Doc Bernds FutureLab

Trends in Communication

Since innovations with Algorithmic Intelligence for a connected world always include communication technology as an essential component, the current trends play a significant role for us and for the Xyna software of our associated company GIP Exyr GmbH. On January 1, 2021, the IEEE CNT Editorial Board published seven communication trends for 2021.

We have summarized what we consider to be the key statements below. Among them, the academically very popular but industrially not yet tackled intelligent reflective surfaces (IRS) made of artificial materials are the biggest bet for the future. IRS, as a paradigm-shifting technology, is expected to lead to a dreamland of intelligent wireless environments where wireless systems not only adapt to their habitats and take countermeasures against harmful effects, but actually control those habitats and their effects. The Board is right to ask critical questions about this. 

For our work, especially for our Future Energy area, the trends and developments in the areas of Open Radio Access Network, Edge Computing, Satellite Networks, as well as the importance of 4G, 5G and in the future 6G as an alternative to Wifi are relevant. In addition to these points, the network slicing in 5G, which will be launched on the market in 2022, is of particular interest to us and our cooperation partner GIP Exyr GmbH. Because this enables to realize industrial and application specific virtual overlay networks with the 5G network.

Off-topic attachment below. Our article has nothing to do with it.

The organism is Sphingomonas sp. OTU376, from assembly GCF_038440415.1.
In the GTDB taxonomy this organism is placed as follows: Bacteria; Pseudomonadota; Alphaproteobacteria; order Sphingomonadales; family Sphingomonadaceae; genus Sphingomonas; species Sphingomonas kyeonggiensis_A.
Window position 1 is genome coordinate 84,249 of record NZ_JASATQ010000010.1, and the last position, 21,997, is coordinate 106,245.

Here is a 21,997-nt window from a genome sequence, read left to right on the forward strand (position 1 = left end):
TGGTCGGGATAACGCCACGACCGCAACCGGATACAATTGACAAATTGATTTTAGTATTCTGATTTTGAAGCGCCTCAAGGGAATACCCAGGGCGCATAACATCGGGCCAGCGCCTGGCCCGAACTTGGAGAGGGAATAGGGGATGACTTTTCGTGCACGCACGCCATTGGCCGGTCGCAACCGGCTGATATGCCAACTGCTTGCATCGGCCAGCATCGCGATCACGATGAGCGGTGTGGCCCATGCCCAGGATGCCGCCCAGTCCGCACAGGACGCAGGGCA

Seven Communications Technology Trends for 2021
A note from the IEEE CTN Editorial Board:

  • We Will All Be Disappointed in 5G Because 6G Will Look So Much Shinier
    “All of a sudden, mmWave bandwidths seem narrow and we hunger for terahertz frequencies, massive MIMO seems pointless when we can instead deploy intelligent reflecting surfaces that need no active RF chains, and anything not controlled by a data-driven learning algorithm seems to be a relic from a bygone era.”

  • 2021 Is Open Radio Access Network`s (ORAN) Breakout Year